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Household resilience to climate change hazards in Uganda

Author:
  • George Oriangi
  • Frederike Albrecht
  • Jonas Ardö
  • Petter Pilesjö
Other contributions:
  • Giuliano Dibaldassarre
  • Yazidhi Bamutaze
  • Paul Isolo Mukwaya
Publishing year: 2020
Language: English
Pages: 59-73
Publication/Series: International Journal of Climate Change Strategies and Management
Volume: 12
Issue: 1
Document type: Journal article
Publisher: Emerald Group Publishing Limited

Abstract english

Purpose – As climate change shocks and stresses increasingly affect urban areas in developing
countries, resilience is imperative for the purposes of preparation, recovery and adaptation. This study aims to investigate demographic characteristics and social networks that influence the household capacity to prepare, recover and adapt when faced with prolonged droughts or erratic rainfall events in Mbale municipality in Eastern Uganda.
Design/methodology/approach – A cross-sectional research design was used to elicit subjective opinions. Previous studies indicate the importance of subjective approaches for measuring social resilience but their use has not been well explored in the context of quantifying urban resilience to climate change shocks and stresses. This study uses 389 structured household interviews to capture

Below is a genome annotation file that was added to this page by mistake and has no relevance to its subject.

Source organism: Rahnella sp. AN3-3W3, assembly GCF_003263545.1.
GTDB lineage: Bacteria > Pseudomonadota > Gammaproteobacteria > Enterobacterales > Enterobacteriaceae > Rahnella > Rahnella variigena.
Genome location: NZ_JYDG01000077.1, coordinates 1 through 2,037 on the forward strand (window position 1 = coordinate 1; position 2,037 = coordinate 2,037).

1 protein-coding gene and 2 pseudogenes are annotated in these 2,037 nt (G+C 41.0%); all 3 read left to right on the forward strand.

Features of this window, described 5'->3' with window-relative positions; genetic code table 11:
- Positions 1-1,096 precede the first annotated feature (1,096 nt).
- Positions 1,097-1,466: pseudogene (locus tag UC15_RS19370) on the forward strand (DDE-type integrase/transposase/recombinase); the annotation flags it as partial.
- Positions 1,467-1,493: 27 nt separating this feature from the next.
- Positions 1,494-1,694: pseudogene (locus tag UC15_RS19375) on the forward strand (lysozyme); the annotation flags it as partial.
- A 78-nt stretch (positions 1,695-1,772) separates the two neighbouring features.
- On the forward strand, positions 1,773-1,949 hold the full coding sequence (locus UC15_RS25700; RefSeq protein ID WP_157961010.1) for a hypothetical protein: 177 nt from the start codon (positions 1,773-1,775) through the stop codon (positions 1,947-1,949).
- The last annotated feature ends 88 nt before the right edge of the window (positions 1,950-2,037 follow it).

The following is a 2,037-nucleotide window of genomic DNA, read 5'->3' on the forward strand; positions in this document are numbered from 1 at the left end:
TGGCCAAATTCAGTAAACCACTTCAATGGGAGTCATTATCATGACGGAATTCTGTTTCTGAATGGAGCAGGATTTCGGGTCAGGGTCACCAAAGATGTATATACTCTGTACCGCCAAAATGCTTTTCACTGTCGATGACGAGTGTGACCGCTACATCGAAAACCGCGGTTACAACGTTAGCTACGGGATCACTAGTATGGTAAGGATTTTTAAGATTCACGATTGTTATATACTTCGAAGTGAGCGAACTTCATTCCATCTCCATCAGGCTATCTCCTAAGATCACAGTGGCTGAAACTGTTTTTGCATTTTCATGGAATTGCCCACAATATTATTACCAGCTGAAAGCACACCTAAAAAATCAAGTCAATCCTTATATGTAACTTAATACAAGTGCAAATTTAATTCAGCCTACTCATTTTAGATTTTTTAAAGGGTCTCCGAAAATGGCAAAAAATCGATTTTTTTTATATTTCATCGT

demographic characteristics, social networks and resilience capacities. Descriptive and inferential statistics were used for analysis.
Findings – The ability of low-income households to meet their daily expenditure needs, household size, and networks with relatives and non government organizations (NGOs) were significant determinants of preparedness, recovery and adaptation to prolonged droughts or erratic rainfall events.
Practical implications – The results imply that policymakers and practitioners have an important role vis-à-vis encouraging activities that boost the ability of households to meet their daily expenditure needs, promoting small household size and reinforcing social networks that enhance household resilience.Originality/value – Even the low-income households are substantially more likely to prepare for and recover from prolonged droughts or erratic rainfall events if they can meet their daily expenditure needs. This
finding is noteworthy because the poorest in society are generally the most vulnerable to hazards.
Keywords Resilience, Drought, Urban, Networks, Rainfall, Demographic

Keywords

  • Physical Geography
  • Human Geography
  • Resilience, Drought, Urban, Networks, Rainfall, Demographic

Other

Published
  • ISSN: 1756-8692
E-mail: jonas [dot] ardo [at] nateko [dot] lu [dot] se

Professor

Dept of Physical Geography and Ecosystem Science

+46 46 222 40 31

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Dept of Physical Geography and Ecosystem Science

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Department of Physical Geography and Ecosystem Science
Lund University
Sölvegatan 12
S-223 62 Lund
Sweden

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